CAIRO (AFP) – A state of emergency came into force Saturday across much of Egypt’s Sinai Peninsula after 30 soldiers were killed in a suicide car bombing by suspected extremists.
It was the deadliest attack on the country’s security forces since the army deposed president Mohamed Morsi last year, to the fury of his supporters.
The state of emergency, which took effect from 0300 GMT in the north and centre of the Sinai, will remain in place for three months, the president’s office said.
A curfew is in force from 5pm to 7am.
Egypt also announced it would close the Rafah crossing into the Gaza Strip, the only route into the Palestinian territory not controlled by Israel.
“The army and the police will take all necessary measures to tackle the dangers of terrorism and its financing, to preserve the security of the region… and protect the lives of citizens,” the presidential decree said.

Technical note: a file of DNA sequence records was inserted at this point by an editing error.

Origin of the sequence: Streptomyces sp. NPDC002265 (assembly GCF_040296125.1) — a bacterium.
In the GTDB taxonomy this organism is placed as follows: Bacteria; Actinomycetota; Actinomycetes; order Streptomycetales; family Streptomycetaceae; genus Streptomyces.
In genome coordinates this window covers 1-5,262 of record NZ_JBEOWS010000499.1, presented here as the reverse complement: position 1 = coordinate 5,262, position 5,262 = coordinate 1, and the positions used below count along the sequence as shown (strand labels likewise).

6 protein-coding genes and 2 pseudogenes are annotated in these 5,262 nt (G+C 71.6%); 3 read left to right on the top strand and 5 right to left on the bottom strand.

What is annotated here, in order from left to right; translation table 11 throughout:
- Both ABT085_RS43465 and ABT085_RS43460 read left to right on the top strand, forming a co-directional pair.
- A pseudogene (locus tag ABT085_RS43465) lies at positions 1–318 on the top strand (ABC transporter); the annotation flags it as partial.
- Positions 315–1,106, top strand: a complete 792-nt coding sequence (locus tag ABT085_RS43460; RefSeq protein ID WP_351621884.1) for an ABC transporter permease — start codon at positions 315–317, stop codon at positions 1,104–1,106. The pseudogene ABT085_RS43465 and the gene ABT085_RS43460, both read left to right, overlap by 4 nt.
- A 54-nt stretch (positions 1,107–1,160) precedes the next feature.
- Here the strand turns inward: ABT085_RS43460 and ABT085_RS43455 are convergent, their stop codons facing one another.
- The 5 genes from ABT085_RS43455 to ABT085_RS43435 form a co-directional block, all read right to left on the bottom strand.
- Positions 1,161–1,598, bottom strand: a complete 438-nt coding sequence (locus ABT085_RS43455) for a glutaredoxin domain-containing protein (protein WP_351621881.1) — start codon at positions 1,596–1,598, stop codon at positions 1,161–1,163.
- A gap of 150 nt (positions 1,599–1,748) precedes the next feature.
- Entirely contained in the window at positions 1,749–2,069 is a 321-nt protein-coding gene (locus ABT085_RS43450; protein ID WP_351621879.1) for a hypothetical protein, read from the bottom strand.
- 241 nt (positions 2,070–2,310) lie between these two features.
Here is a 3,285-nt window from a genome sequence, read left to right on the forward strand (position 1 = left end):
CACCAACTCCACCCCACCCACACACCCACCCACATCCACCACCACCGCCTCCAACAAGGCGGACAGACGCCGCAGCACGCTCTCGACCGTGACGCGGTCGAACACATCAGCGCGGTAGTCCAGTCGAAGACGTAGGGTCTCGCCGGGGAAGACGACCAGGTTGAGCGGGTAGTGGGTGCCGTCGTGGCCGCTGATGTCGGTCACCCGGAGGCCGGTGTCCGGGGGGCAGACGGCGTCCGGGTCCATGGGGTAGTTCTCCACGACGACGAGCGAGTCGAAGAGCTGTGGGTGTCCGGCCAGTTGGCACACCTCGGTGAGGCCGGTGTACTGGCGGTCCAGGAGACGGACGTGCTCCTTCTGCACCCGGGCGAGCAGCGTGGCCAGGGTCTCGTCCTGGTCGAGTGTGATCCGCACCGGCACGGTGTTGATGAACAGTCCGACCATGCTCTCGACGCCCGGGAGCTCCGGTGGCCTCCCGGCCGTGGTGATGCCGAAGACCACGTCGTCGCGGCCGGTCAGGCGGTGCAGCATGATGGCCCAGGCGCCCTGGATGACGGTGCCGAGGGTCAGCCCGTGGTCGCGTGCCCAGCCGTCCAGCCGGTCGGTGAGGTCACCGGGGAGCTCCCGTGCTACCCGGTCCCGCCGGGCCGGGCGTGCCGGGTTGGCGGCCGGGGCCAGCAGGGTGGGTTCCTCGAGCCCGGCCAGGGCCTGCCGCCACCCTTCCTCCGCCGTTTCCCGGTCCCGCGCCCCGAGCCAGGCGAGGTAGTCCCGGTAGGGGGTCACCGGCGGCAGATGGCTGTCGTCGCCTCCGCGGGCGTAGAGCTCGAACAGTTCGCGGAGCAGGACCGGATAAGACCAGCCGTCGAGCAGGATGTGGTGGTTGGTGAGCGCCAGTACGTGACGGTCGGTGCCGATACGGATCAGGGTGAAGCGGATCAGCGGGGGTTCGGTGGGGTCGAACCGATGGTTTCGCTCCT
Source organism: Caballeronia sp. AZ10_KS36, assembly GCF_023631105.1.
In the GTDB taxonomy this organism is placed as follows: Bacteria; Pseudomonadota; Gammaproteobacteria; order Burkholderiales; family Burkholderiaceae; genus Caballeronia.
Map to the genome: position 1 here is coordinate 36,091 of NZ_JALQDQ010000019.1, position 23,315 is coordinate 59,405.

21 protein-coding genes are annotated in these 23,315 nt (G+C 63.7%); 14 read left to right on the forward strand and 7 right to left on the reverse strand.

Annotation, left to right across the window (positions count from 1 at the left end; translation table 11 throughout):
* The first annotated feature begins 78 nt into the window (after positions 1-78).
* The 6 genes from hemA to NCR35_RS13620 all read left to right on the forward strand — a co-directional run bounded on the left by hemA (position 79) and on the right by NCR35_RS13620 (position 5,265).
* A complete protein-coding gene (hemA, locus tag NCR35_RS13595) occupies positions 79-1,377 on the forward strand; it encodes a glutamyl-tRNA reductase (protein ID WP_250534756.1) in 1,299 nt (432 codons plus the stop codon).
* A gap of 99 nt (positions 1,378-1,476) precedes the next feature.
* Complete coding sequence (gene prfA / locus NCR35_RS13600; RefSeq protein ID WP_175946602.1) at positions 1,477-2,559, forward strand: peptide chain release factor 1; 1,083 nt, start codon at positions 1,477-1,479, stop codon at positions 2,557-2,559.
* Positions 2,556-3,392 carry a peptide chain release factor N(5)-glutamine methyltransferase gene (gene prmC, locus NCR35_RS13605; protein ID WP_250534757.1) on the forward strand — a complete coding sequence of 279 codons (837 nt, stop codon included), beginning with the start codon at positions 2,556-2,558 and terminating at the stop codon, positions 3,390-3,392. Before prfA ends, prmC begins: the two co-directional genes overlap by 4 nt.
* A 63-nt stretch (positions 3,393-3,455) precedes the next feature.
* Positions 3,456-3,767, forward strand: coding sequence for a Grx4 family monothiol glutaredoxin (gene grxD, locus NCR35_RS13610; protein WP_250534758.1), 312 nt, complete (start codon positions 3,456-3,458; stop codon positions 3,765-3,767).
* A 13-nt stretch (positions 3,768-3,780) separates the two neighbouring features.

The Supreme Council of the Armed Forces was due to meet on Saturday to decide what measures to implement under the state of emergency.
The bombing on Friday was carried out by a suspected extremist who rammed a checkpoint with his explosives-packed vehicle, security officials said.
The attack, in an agricultural area northwest of El-Arish, the main town in north Sinai, also left 29 other soldiers wounded, medics said.
A senior army official and five officers were said to be among those wounded.
Gunmen also shot dead an officer and wounded two soldiers on Friday at another checkpoint south of El-Arish, security officials said.
Extremists in the peninsula have killed scores of policemen and soldiers since Morsi’s overthrow to avenge a bloody police crackdown on his supporters.
The attacks have dealt a further blow to a tourism industry already reeling after a 2011 uprising that overthrew long-time president Hosni Mubarak.
While south Sinai is dotted with tourist resorts on the Red Sea – a popular destination for scuba divers – the lawless north is a base for militants who have launched a wave of attacks, mostly targeting security forces.
The peninsula’s southern coastline has been largely spared from he violence rocking the country since the 2011 revolt, partly thanks to security checkpoints in the region.